# Added an upstairs washer, how to pipe into existing plumbing without having a shower s-trap?

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#### Amateur 60 Minutes

##### New Member
OK, I suggest you look at a solution like that depicted by the red line below. That just shows the floor plan path, it doesn't consider the elevation aspects. If everything were in one plane, you'd use an upright combo (barrel horizontal) for your tub vent takeoff, which vertical vent is depicted by the red circle.

The question then is whether you have enough space left right in the picture to fit in that joist bay, from left to right (a) the LT 90 of the tub trap arm (b) the vent takeoff (c) whatever fittings you need to change elevation and (d) the combo for the tub drain to join the drain running perpendicular to the joists.

If you provide the left-right distance between the center line of the the tub trap arm where it comes through the joist and the center line of the drain where it goes back through the joist, as well as the elevation difference between those, I could puzzle out if you can make it fit. And just to confirm, the tub trap arm is 1-1/2" trade size, while everything else in the picture is 2"?

Cheers, Wayne

View attachment 92718

I missed your post before posting something pretty similar. These beige images with wiring and abs pipe all camouflaged into one.

I haven't glued everything up just yet, but this all looks correct and functional?

#### wwhitney

I haven't glued everything up just yet, but this all looks correct and functional?
Yes, assuming proper slopes, and with 3 caveats:

(1) When you dry fit plastic DWV pipe, you can't fully seat the joint. So where your spacing between fittings is critical, you should measure the distance between the hubs, add the socket depths to that, and cut a new longer piece of pipe. You may want to do a couple test glue-ups to determine the exact relationship between pipe length and glued-up distance between sockets.

(2) Look like you enlarged the hole in the joist to move the tub drain down? The Canadian Building Code limits prescriptive holes in joists to 1/4 the joist depth. So if you've exceeded that (measuring the largest distance between two edges of your irregular hole), you should do a repair on the joist. Probably as simple as attaching a length of 2x4 to the side of the joist above your pipe, with an appropriate number of fasteners on each side of the hole. The difficulty is figuring out the repair details, since there is no prescriptive guidance available.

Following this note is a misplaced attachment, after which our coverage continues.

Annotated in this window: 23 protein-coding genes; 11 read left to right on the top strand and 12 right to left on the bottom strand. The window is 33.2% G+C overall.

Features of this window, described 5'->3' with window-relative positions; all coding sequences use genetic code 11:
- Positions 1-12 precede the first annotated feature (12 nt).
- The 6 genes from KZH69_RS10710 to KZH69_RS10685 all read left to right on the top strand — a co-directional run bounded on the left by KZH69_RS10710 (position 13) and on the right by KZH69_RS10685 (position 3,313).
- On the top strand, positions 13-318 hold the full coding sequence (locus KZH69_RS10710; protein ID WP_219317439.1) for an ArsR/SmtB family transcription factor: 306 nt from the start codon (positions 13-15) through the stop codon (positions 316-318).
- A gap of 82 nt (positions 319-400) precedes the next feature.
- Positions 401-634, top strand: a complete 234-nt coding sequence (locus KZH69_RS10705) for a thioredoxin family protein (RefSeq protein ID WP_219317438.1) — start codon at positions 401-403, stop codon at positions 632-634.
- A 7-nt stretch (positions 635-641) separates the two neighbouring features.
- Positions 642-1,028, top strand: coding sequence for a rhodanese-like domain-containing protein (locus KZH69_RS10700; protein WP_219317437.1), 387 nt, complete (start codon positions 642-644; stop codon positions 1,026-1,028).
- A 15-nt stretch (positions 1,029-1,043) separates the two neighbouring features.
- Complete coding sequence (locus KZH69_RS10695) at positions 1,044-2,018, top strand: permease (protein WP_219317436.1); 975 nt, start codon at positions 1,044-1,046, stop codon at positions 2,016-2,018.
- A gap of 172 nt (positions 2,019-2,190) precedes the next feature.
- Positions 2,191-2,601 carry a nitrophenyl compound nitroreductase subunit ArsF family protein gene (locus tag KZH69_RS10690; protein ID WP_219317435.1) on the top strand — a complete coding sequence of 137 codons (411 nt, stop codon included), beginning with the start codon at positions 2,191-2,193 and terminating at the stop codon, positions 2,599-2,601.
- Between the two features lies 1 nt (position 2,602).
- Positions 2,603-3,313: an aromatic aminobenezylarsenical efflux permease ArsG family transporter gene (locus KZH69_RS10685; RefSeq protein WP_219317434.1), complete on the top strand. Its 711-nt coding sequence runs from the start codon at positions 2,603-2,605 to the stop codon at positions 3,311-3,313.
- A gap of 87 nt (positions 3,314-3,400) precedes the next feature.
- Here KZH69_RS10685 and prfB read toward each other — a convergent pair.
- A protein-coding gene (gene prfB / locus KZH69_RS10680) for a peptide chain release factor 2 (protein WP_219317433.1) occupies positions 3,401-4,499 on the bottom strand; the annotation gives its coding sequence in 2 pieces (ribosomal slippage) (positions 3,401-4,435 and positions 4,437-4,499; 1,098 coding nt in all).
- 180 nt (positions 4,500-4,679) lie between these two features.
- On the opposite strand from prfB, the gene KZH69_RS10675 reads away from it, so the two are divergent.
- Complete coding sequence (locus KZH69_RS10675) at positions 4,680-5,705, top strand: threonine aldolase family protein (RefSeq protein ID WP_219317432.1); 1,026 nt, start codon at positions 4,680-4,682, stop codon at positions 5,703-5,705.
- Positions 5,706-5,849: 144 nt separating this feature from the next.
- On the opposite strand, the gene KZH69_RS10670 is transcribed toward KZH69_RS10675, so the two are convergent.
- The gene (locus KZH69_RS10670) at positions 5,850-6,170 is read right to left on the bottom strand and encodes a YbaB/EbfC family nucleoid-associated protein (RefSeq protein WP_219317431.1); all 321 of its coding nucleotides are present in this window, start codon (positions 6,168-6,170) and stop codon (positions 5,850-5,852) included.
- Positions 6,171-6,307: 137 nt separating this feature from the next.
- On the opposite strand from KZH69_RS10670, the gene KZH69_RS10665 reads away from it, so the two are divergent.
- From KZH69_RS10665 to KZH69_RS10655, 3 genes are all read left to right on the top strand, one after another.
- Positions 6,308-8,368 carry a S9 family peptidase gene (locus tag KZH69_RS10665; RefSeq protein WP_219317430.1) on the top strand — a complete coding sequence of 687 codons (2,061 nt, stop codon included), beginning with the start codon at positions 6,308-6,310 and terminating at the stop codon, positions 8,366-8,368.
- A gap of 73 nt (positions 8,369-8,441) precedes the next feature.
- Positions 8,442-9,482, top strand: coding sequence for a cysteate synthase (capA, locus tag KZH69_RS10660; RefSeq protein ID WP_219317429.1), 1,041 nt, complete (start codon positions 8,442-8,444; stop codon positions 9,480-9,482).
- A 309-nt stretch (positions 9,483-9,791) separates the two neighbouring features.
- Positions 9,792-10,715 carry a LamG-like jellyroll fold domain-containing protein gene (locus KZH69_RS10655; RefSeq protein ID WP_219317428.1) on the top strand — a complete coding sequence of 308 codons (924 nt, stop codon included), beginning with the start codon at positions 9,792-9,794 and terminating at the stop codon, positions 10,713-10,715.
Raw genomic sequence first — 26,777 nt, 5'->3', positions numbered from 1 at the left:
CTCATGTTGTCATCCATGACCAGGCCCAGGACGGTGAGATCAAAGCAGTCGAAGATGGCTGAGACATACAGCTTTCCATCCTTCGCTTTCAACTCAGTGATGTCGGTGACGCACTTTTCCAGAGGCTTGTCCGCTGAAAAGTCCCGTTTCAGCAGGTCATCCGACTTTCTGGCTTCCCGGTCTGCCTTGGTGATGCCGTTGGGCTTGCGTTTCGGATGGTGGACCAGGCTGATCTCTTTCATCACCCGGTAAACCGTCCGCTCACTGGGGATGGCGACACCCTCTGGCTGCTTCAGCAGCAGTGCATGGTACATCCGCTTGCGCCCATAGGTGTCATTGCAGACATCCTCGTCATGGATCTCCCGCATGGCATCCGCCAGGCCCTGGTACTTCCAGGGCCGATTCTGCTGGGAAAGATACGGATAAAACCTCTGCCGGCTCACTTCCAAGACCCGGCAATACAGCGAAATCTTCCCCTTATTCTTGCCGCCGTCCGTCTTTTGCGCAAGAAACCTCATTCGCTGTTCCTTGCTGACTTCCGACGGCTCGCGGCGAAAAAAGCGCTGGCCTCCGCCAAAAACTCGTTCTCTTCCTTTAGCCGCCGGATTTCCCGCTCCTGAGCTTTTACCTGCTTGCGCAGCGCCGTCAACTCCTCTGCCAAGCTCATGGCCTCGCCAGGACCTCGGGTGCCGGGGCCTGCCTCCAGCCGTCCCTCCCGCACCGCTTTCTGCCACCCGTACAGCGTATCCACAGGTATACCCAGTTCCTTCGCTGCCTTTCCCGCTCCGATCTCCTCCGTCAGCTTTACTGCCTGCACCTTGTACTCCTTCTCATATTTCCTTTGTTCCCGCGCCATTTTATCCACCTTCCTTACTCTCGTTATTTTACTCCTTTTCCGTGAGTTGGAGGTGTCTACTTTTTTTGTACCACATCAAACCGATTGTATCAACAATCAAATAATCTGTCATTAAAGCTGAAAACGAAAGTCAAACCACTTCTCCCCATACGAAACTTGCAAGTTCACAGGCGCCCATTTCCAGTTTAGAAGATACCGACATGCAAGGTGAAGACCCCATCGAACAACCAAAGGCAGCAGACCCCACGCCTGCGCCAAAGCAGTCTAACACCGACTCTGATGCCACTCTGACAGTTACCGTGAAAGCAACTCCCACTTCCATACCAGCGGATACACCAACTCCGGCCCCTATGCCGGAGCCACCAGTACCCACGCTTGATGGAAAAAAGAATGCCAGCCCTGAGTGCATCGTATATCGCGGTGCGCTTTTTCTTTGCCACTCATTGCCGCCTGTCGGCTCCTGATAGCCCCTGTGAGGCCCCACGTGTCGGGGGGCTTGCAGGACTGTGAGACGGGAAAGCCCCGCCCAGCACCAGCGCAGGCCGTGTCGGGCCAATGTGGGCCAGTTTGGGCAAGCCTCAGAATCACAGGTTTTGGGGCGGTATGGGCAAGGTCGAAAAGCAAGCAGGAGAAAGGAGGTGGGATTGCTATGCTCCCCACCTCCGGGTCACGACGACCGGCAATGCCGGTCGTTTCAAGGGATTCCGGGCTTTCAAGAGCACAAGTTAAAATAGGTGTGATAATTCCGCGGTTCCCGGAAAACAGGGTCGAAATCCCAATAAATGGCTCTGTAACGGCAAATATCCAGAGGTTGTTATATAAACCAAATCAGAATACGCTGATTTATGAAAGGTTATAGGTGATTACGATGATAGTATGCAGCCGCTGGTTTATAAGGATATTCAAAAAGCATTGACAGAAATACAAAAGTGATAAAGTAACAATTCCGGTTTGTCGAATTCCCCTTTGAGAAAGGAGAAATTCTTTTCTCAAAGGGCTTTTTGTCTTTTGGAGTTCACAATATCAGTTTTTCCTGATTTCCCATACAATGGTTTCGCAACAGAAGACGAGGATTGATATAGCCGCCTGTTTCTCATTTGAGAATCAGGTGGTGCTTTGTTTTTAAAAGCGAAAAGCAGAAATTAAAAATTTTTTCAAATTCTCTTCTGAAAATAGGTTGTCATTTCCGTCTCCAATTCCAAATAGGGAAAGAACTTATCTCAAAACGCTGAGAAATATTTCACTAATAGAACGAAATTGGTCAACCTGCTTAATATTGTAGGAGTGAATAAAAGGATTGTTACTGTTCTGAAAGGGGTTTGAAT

(3) What is the material and size of the tub waste and over and how did you adapt it to ABS? If it's a tubular size, then you should have a trap adapter on the left to adapt to ABS Schedule 40. Which is fine, but I just can't tell from the picture. A trap adapter (slip joint connection) needs to be accessible, so if you were to drywall the ceiling you should put in an access panel there.

Cheers, Wayne

#### Amateur 60 Minutes

##### New Member
Yes, assuming proper slopes, and with 3 caveats:

(1) When you dry fit plastic DWV pipe, you can't fully seat the joint. So where your spacing between fittings is critical, you should measure the distance between the hubs, add the socket depths to that, and cut a new longer piece of pipe. You may want to do a couple test glue-ups to determine the exact relationship between pipe length and glued-up distance between sockets.

(2) Look like you enlarged the hole in the joist to move the tub drain down? The Canadian Building Code limits prescriptive holes in joists to 1/4 the joist depth. So if you've exceeded that (measuring the largest distance between two edges of your irregular hole), you should do a repair on the joist. Probably as simple as attaching a length of 2x4 to the side of the joist above your pipe, with an appropriate number of fasteners on each side of the hole. The difficulty is figuring out the repair details, since there is no prescriptive guidance available.

(3) What is the material and size of the tub waste and over and how did you adapt it to ABS? If it's a tubular size, then you should have a trap adapter on the left to adapt to ABS Schedule 40. Which is fine, but I just can't tell from the picture. A trap adapter (slip joint connection) needs to be accessible, so if you were to drywall the ceiling you should put in an access panel there.

Cheers, Wayne

Thanks again for the advice, Wayne. Yeah, I enlarged it to 4" diagonally in a 9.5" nominal size. I'll wood glue the plug into the old hole to reinforce the joist, and add some scrap metal or 2x4s to keep it sturdy. That joist is supported at several intervals, so I'm not concerned about it.

The tub plumbing is just a brass pipe. I'll be replacing the tub in the near future, but for now I sanded down the grit and oxidation on it. The new trap adapter fits nice and snug.

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Hey, wait a minute.

This is awkward, but...

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